Intellectual Property

Copyright and Trademark

Copyrights and trademark are both types of intellectual property (IP). Copyright is a legal term describing rights given to creators for their literary and artistic works. A trademark provides protection to the owner of the mark by ensuring the exclusive right to use it to identify goods or services, or to authorize another to use it in return for payment.

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TAP Blog

A new paper by Santa Clara University’s Eric Goldman and Northeastern Law’s Jessica Silbey provides a roadmap to distinguish the legitimate and illegitimate bases for protecting privacy via copyright.
In honor of World IP Day, TAP highlights a few of the articles and scholars that examine intellectual property technology-policy issues.
Cornell law professor James Grimmelmann provides an overview of Judge Gorsuch’s opinions from IP and Internet law cases. Justice Neil Gorsuch is President Trump’s nominee for the U.S. Supreme Court.
Law Professor James Grimmelmann, Cornell Tech and Cornell Law School, shares insights from a symposium on computer-authored works.
Professor Pamela Samuelson, University of California, Berkeley, explains why Google’s win in the Oracle v. Google case is valuable for all software developers as well as the general public.
Debates on the impact of the Oracle v. Google decision. This is the second report in a 7-part series of posts from The 20th Annual BCLT/BTLJ Symposium.
Examine six decades of legal changes in how copyright, patent, and trade secret has been used to protect software. This is the first report in a 7-part series of posts from The 20th Annual BCLT/BTLJ Symposium.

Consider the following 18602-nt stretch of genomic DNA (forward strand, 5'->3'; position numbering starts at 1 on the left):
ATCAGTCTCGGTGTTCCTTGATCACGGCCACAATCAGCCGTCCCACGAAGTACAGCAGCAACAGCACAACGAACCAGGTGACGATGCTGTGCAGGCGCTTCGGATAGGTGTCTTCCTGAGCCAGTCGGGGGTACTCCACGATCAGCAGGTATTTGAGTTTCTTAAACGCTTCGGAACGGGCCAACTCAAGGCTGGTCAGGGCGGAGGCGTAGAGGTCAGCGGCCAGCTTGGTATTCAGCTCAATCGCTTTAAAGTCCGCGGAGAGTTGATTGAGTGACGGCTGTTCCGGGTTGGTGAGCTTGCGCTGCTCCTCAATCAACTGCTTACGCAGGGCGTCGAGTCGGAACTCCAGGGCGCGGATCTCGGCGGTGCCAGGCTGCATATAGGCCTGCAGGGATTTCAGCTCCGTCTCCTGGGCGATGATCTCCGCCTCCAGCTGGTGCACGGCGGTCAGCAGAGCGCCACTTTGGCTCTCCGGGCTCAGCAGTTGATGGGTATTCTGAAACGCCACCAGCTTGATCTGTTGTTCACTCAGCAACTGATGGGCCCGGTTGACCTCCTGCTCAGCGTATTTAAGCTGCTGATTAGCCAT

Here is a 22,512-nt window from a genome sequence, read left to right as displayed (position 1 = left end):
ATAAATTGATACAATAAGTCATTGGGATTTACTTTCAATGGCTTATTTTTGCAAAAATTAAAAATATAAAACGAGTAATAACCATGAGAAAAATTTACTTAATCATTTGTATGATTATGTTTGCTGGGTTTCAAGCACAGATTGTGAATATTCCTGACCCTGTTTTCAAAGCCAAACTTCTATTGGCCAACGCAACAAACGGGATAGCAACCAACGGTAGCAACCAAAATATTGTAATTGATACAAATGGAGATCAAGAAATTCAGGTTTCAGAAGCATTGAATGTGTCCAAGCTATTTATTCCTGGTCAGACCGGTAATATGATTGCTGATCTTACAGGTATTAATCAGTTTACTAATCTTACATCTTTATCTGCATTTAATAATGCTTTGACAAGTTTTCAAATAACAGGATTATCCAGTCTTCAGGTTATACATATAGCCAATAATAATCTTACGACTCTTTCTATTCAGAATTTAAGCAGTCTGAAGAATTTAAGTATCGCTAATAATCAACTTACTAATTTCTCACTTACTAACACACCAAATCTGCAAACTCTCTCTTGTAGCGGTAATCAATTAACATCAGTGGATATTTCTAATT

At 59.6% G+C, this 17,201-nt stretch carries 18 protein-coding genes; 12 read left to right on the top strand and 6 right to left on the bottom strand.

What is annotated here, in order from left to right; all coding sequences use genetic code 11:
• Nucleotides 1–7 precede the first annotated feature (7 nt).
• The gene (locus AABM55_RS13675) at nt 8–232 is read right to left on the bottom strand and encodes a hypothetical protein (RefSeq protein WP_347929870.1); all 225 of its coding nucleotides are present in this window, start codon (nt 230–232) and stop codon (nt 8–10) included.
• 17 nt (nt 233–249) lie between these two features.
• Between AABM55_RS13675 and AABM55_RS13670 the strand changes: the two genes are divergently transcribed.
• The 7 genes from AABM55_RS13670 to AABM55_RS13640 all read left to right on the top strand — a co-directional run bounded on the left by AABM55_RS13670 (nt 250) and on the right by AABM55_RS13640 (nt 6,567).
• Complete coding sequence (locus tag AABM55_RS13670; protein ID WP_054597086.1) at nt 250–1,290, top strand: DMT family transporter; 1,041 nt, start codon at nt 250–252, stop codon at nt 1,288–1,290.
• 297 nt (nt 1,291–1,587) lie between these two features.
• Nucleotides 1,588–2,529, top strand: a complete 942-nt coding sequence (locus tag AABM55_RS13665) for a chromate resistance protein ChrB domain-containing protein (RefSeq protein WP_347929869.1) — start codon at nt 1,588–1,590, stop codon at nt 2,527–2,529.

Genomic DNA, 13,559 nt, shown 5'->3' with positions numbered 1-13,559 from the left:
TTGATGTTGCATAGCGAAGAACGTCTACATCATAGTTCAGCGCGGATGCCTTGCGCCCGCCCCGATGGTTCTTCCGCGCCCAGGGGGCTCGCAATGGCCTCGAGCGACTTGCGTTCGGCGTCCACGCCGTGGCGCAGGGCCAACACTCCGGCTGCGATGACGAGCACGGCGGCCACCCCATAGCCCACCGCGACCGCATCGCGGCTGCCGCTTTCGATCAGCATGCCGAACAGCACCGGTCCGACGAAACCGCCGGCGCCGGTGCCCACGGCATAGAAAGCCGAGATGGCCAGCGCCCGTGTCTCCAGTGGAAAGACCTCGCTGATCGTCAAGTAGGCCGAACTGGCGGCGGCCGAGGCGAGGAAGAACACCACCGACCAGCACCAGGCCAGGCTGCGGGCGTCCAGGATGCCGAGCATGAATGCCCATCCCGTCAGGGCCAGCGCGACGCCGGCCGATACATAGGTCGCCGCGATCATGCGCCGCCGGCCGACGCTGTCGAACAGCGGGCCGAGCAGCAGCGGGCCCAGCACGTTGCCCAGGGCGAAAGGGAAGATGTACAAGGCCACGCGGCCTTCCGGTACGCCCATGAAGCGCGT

This post introduces a 7-part series of reports from The 20th Annual BCLT/BTLJ Symposium.
Northeastern University law professor Andrea Matwyshyn debates hypothetical law cases of the future that are based on the assumed evolution of current technologies.
TAP guest blogger Professor Dan Nabel offers his list of the “Top 10” fair use cases from 2014.
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Fact Sheets

Piracy and IP Enforcement

In the context of technology, “piracy” is a colloquial term for the illegal copying of copyrighted works. The related problem of counterfeiting is the illegal reproduction of patented or trademarked products.

Quote

Louis C.K. Is Trying to Outlaw Leaks. Can He Do That?

"It’s overreaching in terms of copyright law. The law grants certain rights, but it withholds certain others." — Jeanne Fromer, Professor of Law, New York University

Jeanne Fromer
The New York Times
May 9, 2019

Featured Article

How Does the Use of Trademarks by Third-Party Sellers Affect Online Search?

This paper examines the effects of trademark use in advertisements by third-party resellers.

By: Lesley Chiou, Catherine Tucker